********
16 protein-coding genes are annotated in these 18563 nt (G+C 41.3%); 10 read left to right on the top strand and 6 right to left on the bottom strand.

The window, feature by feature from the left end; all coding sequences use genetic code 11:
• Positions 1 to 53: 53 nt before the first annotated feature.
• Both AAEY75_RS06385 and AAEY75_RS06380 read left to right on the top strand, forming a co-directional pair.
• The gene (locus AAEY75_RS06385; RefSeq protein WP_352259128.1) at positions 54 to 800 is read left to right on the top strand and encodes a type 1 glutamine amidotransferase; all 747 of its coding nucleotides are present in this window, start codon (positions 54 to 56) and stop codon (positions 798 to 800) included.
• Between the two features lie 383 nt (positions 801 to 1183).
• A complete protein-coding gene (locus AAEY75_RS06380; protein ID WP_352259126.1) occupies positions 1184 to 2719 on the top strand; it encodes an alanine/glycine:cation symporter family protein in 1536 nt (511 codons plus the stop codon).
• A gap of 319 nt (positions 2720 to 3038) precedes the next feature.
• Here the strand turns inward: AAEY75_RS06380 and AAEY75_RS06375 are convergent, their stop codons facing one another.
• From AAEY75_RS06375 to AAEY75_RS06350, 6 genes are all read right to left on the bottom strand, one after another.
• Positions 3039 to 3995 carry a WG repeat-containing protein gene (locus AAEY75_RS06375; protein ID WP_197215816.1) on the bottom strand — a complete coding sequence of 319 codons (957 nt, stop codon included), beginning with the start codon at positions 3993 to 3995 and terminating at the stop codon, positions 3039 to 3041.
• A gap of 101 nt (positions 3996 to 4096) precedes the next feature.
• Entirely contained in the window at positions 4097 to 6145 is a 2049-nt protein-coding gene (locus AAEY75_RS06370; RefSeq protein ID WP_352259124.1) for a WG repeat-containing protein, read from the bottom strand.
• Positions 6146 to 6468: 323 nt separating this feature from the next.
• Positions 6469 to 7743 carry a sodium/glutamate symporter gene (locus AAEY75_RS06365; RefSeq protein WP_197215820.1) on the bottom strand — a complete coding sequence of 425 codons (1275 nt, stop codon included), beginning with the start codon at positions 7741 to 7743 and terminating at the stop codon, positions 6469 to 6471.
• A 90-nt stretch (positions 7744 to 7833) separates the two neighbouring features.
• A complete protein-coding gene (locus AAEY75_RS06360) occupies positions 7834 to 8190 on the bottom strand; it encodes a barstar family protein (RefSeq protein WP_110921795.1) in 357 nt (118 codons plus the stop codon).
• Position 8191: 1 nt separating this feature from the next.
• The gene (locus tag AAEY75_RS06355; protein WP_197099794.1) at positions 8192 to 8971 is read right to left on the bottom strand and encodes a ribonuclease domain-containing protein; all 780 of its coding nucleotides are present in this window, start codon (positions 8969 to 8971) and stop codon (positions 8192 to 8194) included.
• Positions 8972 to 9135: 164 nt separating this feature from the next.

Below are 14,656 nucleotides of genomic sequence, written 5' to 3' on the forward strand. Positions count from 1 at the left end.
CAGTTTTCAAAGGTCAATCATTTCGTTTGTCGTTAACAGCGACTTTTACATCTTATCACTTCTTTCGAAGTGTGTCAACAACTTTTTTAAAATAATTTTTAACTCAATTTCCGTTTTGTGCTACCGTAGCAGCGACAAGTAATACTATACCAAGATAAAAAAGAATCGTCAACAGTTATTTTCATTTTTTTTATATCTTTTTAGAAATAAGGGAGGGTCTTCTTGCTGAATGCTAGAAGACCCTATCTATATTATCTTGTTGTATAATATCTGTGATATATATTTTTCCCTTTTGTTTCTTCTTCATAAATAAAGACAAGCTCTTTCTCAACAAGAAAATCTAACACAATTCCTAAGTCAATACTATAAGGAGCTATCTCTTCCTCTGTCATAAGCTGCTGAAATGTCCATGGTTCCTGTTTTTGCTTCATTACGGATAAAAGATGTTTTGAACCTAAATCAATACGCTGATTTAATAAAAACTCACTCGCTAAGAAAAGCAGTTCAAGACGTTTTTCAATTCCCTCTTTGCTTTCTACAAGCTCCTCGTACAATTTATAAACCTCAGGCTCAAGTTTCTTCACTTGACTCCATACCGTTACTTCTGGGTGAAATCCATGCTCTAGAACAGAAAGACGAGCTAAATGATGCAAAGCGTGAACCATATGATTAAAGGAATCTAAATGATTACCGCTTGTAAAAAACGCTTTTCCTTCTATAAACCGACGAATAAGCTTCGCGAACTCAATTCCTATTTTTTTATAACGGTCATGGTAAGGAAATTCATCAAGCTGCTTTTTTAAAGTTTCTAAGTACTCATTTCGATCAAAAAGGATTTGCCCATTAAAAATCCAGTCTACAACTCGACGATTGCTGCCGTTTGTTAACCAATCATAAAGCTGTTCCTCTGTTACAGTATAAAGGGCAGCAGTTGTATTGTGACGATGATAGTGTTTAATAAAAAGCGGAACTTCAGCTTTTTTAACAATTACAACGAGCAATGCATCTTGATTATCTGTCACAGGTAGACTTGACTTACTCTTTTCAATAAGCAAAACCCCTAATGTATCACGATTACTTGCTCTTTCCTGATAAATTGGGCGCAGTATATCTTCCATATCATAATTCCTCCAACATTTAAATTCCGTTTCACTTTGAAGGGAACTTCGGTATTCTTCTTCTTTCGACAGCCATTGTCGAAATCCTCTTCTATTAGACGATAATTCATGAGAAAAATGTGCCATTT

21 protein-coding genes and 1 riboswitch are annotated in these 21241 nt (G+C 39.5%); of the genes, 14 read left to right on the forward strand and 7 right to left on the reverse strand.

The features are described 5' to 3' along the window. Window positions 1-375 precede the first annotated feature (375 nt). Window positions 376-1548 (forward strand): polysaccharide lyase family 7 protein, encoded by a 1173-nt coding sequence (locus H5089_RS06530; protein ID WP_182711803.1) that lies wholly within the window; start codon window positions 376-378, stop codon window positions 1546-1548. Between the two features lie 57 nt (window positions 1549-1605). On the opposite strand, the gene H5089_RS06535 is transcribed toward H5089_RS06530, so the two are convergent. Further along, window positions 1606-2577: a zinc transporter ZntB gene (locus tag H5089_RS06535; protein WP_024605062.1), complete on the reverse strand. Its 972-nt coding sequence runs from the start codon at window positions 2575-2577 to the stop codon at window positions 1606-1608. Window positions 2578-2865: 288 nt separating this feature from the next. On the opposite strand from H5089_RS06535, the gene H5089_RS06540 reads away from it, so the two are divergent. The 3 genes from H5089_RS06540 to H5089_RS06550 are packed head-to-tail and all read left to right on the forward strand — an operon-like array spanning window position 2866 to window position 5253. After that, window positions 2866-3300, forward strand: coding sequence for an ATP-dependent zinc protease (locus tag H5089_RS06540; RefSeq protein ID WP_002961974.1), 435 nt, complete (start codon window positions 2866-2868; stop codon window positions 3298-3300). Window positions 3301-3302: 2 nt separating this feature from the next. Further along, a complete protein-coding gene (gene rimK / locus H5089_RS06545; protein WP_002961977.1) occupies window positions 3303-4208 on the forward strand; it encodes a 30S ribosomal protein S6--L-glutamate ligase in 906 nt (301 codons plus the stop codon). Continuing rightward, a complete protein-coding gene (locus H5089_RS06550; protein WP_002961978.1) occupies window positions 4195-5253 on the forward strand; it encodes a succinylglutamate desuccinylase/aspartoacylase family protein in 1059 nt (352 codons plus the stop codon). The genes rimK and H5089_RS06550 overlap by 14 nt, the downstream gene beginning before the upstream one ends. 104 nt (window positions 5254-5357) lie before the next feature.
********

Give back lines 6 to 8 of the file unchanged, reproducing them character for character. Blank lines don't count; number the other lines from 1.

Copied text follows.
• Between the two features lie 383 nt (positions 801 to 1183).
• A complete protein-coding gene (locus AAEY75_RS06380; protein ID WP_352259126.1) occupies positions 1184 to 2719 on the top strand; it encodes an alanine/glycine:cation symporter family protein in 1536 nt (511 codons plus the stop codon).
• A gap of 319 nt (positions 2720 to 3038) precedes the next feature.